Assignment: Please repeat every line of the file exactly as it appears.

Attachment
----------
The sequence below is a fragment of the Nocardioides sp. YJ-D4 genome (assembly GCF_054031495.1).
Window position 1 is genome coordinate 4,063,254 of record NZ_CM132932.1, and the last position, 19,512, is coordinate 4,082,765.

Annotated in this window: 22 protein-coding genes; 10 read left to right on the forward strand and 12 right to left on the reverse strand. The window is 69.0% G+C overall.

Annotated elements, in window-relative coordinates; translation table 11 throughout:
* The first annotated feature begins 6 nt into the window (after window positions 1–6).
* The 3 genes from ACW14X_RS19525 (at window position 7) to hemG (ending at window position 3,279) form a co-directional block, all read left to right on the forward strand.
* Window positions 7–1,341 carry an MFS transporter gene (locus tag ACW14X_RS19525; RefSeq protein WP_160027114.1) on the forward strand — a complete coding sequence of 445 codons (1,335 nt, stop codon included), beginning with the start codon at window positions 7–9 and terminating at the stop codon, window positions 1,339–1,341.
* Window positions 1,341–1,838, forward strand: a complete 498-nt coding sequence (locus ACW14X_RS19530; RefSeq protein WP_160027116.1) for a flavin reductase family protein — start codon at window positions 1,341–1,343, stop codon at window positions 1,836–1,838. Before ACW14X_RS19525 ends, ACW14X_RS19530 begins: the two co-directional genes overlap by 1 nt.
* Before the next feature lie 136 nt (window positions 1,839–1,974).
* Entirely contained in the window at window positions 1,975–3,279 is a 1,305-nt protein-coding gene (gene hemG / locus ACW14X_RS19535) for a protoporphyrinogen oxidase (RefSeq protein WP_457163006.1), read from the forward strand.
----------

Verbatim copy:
The sequence below is a fragment of the Nocardioides sp. YJ-D4 genome (assembly GCF_054031495.1).
Window position 1 is genome coordinate 4,063,254 of record NZ_CM132932.1, and the last position, 19,512, is coordinate 4,082,765.

Annotated in this window: 22 protein-coding genes; 10 read left to right on the forward strand and 12 right to left on the reverse strand. The window is 69.0% G+C overall.

Annotated elements, in window-relative coordinates; translation table 11 throughout:
* The first annotated feature begins 6 nt into the window (after window positions 1–6).
* The 3 genes from ACW14X_RS19525 (at window position 7) to hemG (ending at window position 3,279) form a co-directional block, all read left to right on the forward strand.
* Window positions 7–1,341 carry an MFS transporter gene (locus tag ACW14X_RS19525; RefSeq protein WP_160027114.1) on the forward strand — a complete coding sequence of 445 codons (1,335 nt, stop codon included), beginning with the start codon at window positions 7–9 and terminating at the stop codon, window positions 1,339–1,341.
* Window positions 1,341–1,838, forward strand: a complete 498-nt coding sequence (locus ACW14X_RS19530; RefSeq protein WP_160027116.1) for a flavin reductase family protein — start codon at window positions 1,341–1,343, stop codon at window positions 1,836–1,838. Before ACW14X_RS19525 ends, ACW14X_RS19530 begins: the two co-directional genes overlap by 1 nt.
* Before the next feature lie 136 nt (window positions 1,839–1,974).
* Entirely contained in the window at window positions 1,975–3,279 is a 1,305-nt protein-coding gene (gene hemG / locus ACW14X_RS19535) for a protoporphyrinogen oxidase (RefSeq protein WP_457163006.1), read from the forward strand.